fbpx
Skip to content
Home » Blog » Fresh or Frozen? Anti-Inflammatory Fruits and Veggies

Fresh or Frozen? Anti-Inflammatory Fruits and Veggies

Frozen Fruit

It’s probably your first instinct to go straight to the fresh food section to grab your anti-inflammatory fruits and veggies. After all, it’s been drilled into our heads that fresher is better, right? There’s story after story about all the additives and preservatives in frozen foods, so why would we want to buy frozen or even–gasp!–canned. However, most frozen fruits and veggies don’t fall into the category of having these nasty little added preservatives that trigger the Spoonie inflammatory response.

Isn’t Fresh Better?

Are we sure fresh food isn’t better? Here’s the deal with fresh fruits and veggies, especially if you’re buying them from commercial sellers. Fresh fruit is often picked prior to the fruit being fully ripe. This means that it has to ripen on the way to the store. So it might not be fully ripe by the time you buy it, and it really never gets to that nice ripeness it would have had should it have ripened on the tree, vine, etc.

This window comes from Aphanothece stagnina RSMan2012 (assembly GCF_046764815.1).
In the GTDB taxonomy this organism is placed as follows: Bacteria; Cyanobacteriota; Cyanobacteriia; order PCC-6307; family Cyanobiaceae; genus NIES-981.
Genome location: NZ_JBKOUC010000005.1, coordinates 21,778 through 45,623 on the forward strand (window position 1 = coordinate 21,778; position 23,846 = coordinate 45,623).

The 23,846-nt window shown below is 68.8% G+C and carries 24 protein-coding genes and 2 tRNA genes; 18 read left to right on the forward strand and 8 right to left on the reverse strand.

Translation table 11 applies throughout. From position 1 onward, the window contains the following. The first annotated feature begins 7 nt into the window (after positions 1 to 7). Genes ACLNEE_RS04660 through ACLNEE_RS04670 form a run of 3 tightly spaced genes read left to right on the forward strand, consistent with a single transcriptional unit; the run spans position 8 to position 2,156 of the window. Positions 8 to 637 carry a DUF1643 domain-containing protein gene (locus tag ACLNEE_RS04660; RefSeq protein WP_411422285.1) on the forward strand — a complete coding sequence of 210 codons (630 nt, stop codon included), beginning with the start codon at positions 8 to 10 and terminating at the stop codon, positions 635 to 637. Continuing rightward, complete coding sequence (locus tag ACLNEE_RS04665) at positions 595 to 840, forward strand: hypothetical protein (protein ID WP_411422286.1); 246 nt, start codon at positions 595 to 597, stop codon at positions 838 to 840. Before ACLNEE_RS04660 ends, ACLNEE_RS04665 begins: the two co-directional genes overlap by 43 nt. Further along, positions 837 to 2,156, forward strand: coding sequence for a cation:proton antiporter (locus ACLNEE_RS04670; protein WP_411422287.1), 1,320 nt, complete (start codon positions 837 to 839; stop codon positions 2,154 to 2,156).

Now, when the company goes with freezing their fruits and veggies, they can wait a bit to pick it. This means the fruit or vegetable gets a chance to ripen longer. This longer wait time also means the possibility that we can get more flavor and more nutrients in each fruit or veggie that is packed in the bag before it is flash frozen. According to Healthline, some fruits like raspberries and peaches have more vitamins and antioxidants than their non-frozen counterparts. Peas and spinach have more vitamin C when frozen.

The Benefits Don’t Last Forever

The news isn’t all good for the frozen fruit and vegetable market. Some of these benefits begin to deteriorate after a period of time. The vitamins can begin to leech out of the food after a period of time (about a year). So, these foods don’t retain their nutrients forever.

However, in the end all this debate about frozen vs. fresh isn’t really doing anyone any good. The key is to eat the food that doesn’t trigger an inflammatory response. You need to find your anti-inflammatory fruits and veggies and eat them–fresh or frozen. It’s about checking the labels. Make sure nothing has been added like unnecessary sugars or preservatives. Outside of that, enjoy the fact that the freezing process allows you to enjoy your favorite anti-inflammatory fruits and veggies at their peak flavors out of season.

Leave a Reply

Your email address will not be published. Required fields are marked *

Share via
Copy link